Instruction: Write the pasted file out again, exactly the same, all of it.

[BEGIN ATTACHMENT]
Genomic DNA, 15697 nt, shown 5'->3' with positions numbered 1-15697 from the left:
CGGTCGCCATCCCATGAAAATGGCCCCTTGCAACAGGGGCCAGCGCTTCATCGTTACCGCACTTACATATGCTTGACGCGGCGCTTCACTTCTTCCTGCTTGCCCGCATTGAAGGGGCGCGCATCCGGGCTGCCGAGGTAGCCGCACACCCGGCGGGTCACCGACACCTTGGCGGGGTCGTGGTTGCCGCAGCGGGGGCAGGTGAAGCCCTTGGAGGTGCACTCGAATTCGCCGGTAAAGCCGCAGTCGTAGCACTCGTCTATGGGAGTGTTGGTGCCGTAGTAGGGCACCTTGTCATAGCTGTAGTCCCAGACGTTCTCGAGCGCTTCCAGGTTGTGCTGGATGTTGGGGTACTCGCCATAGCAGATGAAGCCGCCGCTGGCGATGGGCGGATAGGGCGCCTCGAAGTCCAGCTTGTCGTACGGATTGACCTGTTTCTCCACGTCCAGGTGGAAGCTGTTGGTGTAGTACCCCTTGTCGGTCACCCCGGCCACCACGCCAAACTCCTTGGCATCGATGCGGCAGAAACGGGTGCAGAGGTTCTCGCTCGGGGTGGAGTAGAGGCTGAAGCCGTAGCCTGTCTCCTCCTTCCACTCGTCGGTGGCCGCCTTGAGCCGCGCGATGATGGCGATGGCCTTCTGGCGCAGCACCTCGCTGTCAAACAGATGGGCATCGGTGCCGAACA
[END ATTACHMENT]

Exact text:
Genomic DNA, 15697 nt, shown 5'->3' with positions numbered 1-15697 from the left:
CGGTCGCCATCCCATGAAAATGGCCCCTTGCAACAGGGGCCAGCGCTTCATCGTTACCGCACTTACATATGCTTGACGCGGCGCTTCACTTCTTCCTGCTTGCCCGCATTGAAGGGGCGCGCATCCGGGCTGCCGAGGTAGCCGCACACCCGGCGGGTCACCGACACCTTGGCGGGGTCGTGGTTGCCGCAGCGGGGGCAGGTGAAGCCCTTGGAGGTGCACTCGAATTCGCCGGTAAAGCCGCAGTCGTAGCACTCGTCTATGGGAGTGTTGGTGCCGTAGTAGGGCACCTTGTCATAGCTGTAGTCCCAGACGTTCTCGAGCGCTTCCAGGTTGTGCTGGATGTTGGGGTACTCGCCATAGCAGATGAAGCCGCCGCTGGCGATGGGCGGATAGGGCGCCTCGAAGTCCAGCTTGTCGTACGGATTGACCTGTTTCTCCACGTCCAGGTGGAAGCTGTTGGTGTAGTACCCCTTGTCGGTCACCCCGGCCACCACGCCAAACTCCTTGGCATCGATGCGGCAGAAACGGGTGCAGAGGTTCTCGCTCGGGGTGGAGTAGAGGCTGAAGCCGTAGCCTGTCTCCTCCTTCCACTCGTCGGTGGCCGCCTTGAGCCGCGCGATGATGGCGATGGCCTTCTGGCGCAGCACCTCGCTGTCAAACAGATGGGCATCGGTGCCGAACA